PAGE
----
After $75 K fine, Vernon School District broke asbestos rules again - InfoNews.ca

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After $75 K fine, Vernon School District broke asbestos rules again

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October 28, 2016 - 4:30 PM

VERNON - Another investigation by WorkSafe B.C. found the Vernon School District in violation of asbestos management regulations — after it was already warned and fined under similar circumstances.

Several orders related to an incident at the Open Door Learning Centre were issued to the school district on June 21, almost two months after it was fined $75,000 for exposing workers to asbestos containing material in relation to an inspection dating back to 2015. 

On May 4 — the day after the district was fined — an employee conducting renovation work at the new Open Door Learning Centre location at 3303 30 Street became concerned about what appeared to be pre-1990 building materials which could contain asbestos, according to WorkSafe B.C.

“Despite the worker reported concern, no work stoppage was ordered by the employer and workers continued to be exposed to asbestos containing materials contained in the demolition debris,” WorkSafe states in an inspection report.

On May 5, the day after the worker reported the concern, the district took samples of the demolition debris and sent it in for testing. Laboratory results confirmed the presence of asbestos and the district stopped work on May 9.

WorkSafe also points out the district did not have an asbestos inventory for the building (which was leased) and did not ensure that a qualified person inspected the property for hazardous materials prior to the renovation work.

A follow up inspection report in August indicates the district reached compliance with all the orders, and provided an acceptable asbestos exposure control plan. The report also states that based on the violations, there are grounds for imposing an administrative penalty, and/or Occupational Health and Safety citation.

WorkSafe confirmed no further penalties have been issued since the $75,000 on May 3.

“WE NEED TO ENSURE THINGS LIKE THIS DON’T HAPPEN”

By the time of the incident at Open Door, asbestos management regulations were already on the school district’s radar. The inspection that resulted in the $75,000 fine happened in November 2015, and in response the district created a new health and safety officer position, completed asbestos assessments for all district-owned facilities and identified areas containing asbestos. It also created an asbestos exposure control plan which includes training for employees and processes to ensure a healthy and safe workplace. But for some reason, those measures failed at Open Door.

“We’re still trying to determine what went wrong with respect to that, because we do have an asbestos control plan in place,” secretary-treasurer Sterling Olson says. “I’m not clear at this point in time why some of those things failed.”

He says work should have been stopped from the employer’s perspective as soon as the concern was raised, and notes workers have been informed they have the right to refuse work in such cases.

“We’re continuing to try and review and investigate why work continued from both of those (perspectives),” Olson says.

He says the renovation work was being done to prepare the new Open Door Learning Centre for operation after being asked to vacate the city-owned building it leased previously.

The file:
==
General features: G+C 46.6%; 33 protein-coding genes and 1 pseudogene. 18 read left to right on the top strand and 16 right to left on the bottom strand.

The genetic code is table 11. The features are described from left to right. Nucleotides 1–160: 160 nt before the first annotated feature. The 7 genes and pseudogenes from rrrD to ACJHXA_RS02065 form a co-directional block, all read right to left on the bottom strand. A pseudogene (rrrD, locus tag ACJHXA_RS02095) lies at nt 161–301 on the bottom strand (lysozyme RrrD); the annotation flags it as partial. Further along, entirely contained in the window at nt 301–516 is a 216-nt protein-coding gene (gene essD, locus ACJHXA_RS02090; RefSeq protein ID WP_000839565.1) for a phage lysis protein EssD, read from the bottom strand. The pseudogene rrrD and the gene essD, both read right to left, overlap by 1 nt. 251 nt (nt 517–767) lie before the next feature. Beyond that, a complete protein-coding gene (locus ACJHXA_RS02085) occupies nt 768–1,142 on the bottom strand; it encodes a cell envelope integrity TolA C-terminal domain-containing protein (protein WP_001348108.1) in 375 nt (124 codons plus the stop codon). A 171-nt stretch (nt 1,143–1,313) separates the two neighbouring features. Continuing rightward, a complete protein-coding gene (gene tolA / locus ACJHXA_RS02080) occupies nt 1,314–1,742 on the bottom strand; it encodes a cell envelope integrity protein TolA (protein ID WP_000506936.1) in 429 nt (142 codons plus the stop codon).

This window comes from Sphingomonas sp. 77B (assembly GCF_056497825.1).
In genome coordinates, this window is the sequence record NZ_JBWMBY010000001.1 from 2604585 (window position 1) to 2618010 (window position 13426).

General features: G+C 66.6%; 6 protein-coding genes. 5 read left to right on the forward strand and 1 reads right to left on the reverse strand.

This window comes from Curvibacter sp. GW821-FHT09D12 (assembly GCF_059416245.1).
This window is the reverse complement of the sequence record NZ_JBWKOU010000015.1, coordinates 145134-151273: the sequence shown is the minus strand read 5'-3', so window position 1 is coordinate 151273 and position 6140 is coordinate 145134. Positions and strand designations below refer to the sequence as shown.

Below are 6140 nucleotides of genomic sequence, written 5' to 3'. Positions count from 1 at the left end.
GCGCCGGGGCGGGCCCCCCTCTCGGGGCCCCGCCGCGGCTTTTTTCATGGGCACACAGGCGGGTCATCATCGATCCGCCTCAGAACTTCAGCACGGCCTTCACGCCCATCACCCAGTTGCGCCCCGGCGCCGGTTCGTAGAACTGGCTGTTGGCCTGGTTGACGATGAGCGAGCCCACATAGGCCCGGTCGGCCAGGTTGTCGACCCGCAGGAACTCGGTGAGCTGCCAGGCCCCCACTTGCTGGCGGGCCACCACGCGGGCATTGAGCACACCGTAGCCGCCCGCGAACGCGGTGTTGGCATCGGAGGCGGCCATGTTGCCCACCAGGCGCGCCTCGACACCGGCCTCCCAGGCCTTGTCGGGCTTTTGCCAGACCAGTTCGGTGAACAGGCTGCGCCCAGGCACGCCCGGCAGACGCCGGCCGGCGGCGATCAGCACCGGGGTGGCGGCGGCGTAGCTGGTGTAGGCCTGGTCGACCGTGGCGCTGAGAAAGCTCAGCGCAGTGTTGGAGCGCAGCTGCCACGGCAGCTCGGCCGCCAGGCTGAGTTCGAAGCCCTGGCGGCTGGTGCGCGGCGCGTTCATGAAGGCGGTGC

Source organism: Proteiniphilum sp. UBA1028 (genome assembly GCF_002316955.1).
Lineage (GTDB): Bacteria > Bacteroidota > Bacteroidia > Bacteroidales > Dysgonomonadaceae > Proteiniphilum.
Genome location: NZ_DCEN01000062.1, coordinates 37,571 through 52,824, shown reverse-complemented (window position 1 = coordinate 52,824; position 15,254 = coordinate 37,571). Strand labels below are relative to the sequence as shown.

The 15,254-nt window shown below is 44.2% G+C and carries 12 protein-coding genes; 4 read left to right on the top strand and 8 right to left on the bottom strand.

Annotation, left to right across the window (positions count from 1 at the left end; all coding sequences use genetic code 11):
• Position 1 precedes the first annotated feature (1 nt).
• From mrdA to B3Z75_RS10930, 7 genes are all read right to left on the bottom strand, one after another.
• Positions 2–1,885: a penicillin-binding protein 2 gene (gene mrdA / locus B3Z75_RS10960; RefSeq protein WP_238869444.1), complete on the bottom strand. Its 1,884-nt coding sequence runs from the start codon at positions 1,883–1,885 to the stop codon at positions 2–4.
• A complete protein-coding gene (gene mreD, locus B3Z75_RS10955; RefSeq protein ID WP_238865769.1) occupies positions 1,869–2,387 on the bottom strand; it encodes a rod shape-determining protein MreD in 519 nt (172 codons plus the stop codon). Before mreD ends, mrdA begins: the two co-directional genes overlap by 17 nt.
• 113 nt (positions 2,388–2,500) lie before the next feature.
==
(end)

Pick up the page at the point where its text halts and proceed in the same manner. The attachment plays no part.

“This one is a little bit different and unique from the standpoint it’s not one of our district facilities. It’s a leased facility so we didn’t have inventory surveys on the property,” Olson says.

The understanding was that renovations after 1990 would have already stripped asbestos from the building.

“So, work commenced on that leased property on the assumption — and assumptions are never a good thing — that basically the property was free of asbestos,” Olson says.

A small crew of maintenance employees were working in the building prior to the stop work order on May 9. It’s unknown if any of the workers have, or will, suffer health impacts from the work.

“I don’t know to what extent the exposure to the asbestos was as far as any volumes. From a district perspective, we’re always concerned if employees are exposed. That’s why we have asbestos control plans in place,” Olson says.

With respect to the infractions tied to the $75,000 fine, Olson says those incidents involved cases where workers were tasked with small maintenance jobs. He provides the example of an electrician going into a school drilling through a wall to mount a projector — work that could disturb asbestos containing material.

Olson says he is not aware of any students ever being exposed to asbestos containing material in the district.

The situation highlights the fact that school districts are not just service providers, but employers.

“One of the challenges is our priority is on student learning. There’s continued pressure to have as much money as possible spent on education programs. Having said that, we have a responsibility as an employer to ensure health and safety programs are in place,” Olson says. “It’s one of those ones we may not pay as much attention to as we should because of… the fight for financial resources inside our school district.”

The $75,000 fine, which the school district unsuccessfully appealed, will be paid for out of the school’s operating budget.

“If there is any sort of positive outcome, its basically identified for us the need to improve these programs in health and safety and made an opportunity for us to work towards that,” Olson says.


To contact a reporter for this story, email Charlotte Helston or call 250-309-5230 or email the editor. You can also submit photos, videos or news tips to the newsroom and be entered to win a monthly prize draw.

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